Caromble! Review

Caromble! is available now through Steam early access.

Sellotaped to the cover of Your Sinclair issue 22 was one of videogame history’s little gems. Batty (1987, Hit-Pak) was one of the best games for the ZX Spectrum, one to which I still occasionally return. It was a fairly simple Breakout-like, but its wicked level design, couch co-op mode and slick presentation really made it shine.


For me, Batty was the pinnacle in a popular arcade genre that was soon to fall into decline. Bat-n-ball gameplay became a relic as new iterations became stale imitations. This was a design space that appeared to have been thoroughly explored. How refreshing then to see Caromble! from Crimson Owl Studios bravely stepping back into the bat-n-ball business, thirty years on from Batty, with a host of new tricks up its sleeve.

The standard game mode of Caromble is its campaign, in which you’re tasked with completing a series of levels to make progress. Each stage has a different feel to it. There are “traditional” sessions of brick-breaking, tests of precision and reflexes that very much root the game in its genre. Then there are more thought-provoking sections, with moving parts, fewer targets to hit, elements that are almost puzzle-like. Add to this the regular boss-fights, score- and time-based challenges, and you’ve got a varied set of levels that ramp up the difficulty nicely.

The gameplay itself boils down to ball control. You move your paddle with the mouse, which feels responsive and direct, certainly fast enough to keep up with the chaos. As long as you don’t let the ball drop off the screen you can carry on bashing bricks. In addition to simply bouncing the ball off the bat, returning it up the screen, you have the option of putting spin on the ball. This is done by hitting the ball with a moving bat, and will make the ball’s trajectory curve, allowing you to hit targets hidden behind barriers. You can also store up energy by holding down the mouse button. You can’t move while doing this so you have to choose your moment, but if you can fill up the gauge, the next time you send the ball caroming up the screen it will carry an extra burst of destructive force, and will give you a lot of nice score bonuses for anything it hits.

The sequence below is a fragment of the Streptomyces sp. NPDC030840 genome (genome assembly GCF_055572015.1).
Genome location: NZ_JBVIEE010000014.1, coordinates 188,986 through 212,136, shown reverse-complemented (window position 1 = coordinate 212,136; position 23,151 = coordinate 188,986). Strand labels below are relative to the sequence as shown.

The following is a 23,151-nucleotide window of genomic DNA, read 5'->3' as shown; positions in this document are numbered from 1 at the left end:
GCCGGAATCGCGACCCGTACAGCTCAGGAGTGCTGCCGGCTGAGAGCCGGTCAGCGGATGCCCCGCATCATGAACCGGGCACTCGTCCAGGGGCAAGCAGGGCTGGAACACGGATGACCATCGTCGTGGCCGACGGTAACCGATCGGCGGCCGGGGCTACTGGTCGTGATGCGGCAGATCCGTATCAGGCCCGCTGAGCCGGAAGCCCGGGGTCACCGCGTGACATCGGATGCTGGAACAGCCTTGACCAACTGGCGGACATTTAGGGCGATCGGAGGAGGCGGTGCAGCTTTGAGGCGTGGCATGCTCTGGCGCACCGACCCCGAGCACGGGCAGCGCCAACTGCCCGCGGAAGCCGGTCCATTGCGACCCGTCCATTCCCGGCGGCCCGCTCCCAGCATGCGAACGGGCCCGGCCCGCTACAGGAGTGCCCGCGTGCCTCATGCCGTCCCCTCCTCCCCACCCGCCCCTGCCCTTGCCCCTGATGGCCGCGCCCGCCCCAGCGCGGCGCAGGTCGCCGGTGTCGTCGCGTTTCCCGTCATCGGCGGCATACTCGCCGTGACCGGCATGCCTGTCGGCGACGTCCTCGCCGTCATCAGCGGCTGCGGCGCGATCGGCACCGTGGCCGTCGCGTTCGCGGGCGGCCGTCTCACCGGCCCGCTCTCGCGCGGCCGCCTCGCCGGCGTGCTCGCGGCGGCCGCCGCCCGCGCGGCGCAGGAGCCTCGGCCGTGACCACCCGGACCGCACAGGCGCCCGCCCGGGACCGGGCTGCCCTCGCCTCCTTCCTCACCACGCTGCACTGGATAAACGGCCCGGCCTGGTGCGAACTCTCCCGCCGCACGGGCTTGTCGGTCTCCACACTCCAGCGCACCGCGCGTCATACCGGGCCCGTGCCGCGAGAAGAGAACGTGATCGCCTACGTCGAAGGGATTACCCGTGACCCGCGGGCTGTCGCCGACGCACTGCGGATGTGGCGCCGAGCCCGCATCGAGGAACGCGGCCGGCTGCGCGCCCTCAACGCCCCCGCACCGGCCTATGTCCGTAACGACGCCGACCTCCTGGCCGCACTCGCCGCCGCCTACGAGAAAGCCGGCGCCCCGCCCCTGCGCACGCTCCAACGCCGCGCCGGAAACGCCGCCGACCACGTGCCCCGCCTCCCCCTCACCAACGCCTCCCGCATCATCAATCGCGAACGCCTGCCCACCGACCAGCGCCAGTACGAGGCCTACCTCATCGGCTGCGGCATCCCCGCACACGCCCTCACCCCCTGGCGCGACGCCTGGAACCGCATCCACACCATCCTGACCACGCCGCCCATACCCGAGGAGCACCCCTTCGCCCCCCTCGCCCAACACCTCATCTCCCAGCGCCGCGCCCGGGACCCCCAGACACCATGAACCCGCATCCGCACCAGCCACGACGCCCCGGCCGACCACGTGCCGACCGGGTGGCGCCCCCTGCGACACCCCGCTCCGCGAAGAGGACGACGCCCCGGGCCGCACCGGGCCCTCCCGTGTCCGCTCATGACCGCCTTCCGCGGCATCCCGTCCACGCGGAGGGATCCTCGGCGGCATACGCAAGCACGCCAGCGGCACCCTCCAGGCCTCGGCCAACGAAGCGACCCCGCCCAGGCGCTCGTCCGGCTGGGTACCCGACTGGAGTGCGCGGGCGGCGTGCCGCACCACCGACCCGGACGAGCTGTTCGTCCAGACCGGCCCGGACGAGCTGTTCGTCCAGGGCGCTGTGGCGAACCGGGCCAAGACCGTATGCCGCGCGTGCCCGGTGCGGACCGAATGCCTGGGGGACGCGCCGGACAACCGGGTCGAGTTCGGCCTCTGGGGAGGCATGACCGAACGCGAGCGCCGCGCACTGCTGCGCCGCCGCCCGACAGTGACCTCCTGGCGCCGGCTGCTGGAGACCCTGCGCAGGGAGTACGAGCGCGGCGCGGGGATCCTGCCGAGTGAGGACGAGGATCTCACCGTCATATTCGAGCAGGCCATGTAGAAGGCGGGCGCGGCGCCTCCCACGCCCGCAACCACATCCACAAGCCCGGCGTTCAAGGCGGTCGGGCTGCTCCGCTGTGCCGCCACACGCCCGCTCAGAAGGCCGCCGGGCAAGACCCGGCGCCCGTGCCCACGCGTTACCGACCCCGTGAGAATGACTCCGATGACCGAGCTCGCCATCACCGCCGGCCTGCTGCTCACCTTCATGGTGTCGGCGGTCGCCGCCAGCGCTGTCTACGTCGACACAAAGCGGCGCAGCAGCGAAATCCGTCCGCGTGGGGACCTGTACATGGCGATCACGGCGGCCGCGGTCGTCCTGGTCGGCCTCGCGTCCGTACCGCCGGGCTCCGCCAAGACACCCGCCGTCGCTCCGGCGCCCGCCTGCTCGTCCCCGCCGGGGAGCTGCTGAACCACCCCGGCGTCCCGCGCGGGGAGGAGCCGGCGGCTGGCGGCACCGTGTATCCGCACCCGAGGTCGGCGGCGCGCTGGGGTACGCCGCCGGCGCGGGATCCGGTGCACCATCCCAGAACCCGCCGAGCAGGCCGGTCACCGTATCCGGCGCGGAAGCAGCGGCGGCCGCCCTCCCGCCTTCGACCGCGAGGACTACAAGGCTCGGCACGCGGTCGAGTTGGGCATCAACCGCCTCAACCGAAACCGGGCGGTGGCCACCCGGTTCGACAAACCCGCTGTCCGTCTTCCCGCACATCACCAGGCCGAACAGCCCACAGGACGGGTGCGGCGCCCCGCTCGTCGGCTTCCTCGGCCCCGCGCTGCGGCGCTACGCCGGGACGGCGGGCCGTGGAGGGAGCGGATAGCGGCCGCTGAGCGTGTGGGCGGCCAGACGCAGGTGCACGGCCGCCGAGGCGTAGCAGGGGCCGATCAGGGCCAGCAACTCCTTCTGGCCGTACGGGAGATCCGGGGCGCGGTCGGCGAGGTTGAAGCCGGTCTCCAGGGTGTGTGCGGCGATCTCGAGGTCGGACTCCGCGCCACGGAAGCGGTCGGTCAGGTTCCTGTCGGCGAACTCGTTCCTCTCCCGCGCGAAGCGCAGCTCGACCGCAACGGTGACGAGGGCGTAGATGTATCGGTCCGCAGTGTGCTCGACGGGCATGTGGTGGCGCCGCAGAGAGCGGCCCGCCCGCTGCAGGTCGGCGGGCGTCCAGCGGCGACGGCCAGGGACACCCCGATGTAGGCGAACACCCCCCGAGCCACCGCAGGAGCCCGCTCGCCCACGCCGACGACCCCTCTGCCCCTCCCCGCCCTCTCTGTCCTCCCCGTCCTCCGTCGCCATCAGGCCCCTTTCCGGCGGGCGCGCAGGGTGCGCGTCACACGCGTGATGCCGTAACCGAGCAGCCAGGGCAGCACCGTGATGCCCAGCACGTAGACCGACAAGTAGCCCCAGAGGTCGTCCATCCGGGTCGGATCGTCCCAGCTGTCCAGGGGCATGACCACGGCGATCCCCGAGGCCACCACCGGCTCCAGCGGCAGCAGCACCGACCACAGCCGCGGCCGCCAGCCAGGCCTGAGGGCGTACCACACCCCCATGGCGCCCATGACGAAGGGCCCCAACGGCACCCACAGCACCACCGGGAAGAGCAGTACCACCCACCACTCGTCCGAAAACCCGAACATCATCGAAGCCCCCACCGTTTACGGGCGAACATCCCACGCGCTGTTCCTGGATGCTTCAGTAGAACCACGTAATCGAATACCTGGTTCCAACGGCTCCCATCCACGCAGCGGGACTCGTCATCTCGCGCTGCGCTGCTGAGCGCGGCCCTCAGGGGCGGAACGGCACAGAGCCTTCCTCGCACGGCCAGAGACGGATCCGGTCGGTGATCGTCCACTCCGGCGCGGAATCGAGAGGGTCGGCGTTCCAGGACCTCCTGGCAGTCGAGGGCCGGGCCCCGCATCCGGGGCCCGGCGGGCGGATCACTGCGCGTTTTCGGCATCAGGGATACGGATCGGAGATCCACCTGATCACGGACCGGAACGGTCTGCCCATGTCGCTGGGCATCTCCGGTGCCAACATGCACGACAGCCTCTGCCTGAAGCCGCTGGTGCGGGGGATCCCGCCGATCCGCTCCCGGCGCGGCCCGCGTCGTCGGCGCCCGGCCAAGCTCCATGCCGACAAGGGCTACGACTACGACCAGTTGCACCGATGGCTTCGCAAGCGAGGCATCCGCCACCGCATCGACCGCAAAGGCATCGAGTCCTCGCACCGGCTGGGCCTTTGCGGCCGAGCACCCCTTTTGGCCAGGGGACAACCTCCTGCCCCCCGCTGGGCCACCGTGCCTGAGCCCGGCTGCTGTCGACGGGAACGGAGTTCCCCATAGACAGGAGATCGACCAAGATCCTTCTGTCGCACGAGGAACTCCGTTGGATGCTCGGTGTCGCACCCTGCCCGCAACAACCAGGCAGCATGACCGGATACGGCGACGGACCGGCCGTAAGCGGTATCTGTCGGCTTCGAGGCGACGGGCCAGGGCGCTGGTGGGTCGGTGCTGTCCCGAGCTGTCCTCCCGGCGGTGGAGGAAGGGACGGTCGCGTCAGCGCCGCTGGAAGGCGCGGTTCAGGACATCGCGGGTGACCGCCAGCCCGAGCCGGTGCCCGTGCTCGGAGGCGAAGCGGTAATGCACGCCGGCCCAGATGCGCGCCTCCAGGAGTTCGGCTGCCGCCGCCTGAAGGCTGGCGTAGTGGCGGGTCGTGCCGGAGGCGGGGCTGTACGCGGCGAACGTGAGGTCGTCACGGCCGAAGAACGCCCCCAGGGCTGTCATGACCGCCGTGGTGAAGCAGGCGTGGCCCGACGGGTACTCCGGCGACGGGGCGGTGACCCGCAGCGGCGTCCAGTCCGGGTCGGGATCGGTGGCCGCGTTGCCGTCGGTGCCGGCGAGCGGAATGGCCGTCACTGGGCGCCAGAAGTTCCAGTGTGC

No Breakout-like would be complete without power-ups, and Caromble! has you covered there too. Bonuses include the usual multi-ball, expanded paddles, weapons, aim-assist and others - pretty much what you’d expect. More interesting and unusual are the downgrades you’d do best to avoid, which include some bizarre annoyances, anything from shrinking your paddle, to moving the camera to a confusingly low viewpoint, or even pixelating the whole screen down to a resolution lower than Batty.

Added to the collectibles are score drops that emanate from everything you destroy, which you’ll need to hoover up to have any chance of completing score challenges. The value of the drops increases if you use your boost gauge, which adds a nice risk-reward mechanic to scoring.

Throw some TNT boxes into the mix that detonate when the ball hits, bricks that can only be broken by boosted balls, ramps that launch the ball into the air to carom off raised platforms… there’s plenty of variability here, and the opportunity to learn and improve while the difficulty curve keeps you on your toes throughout.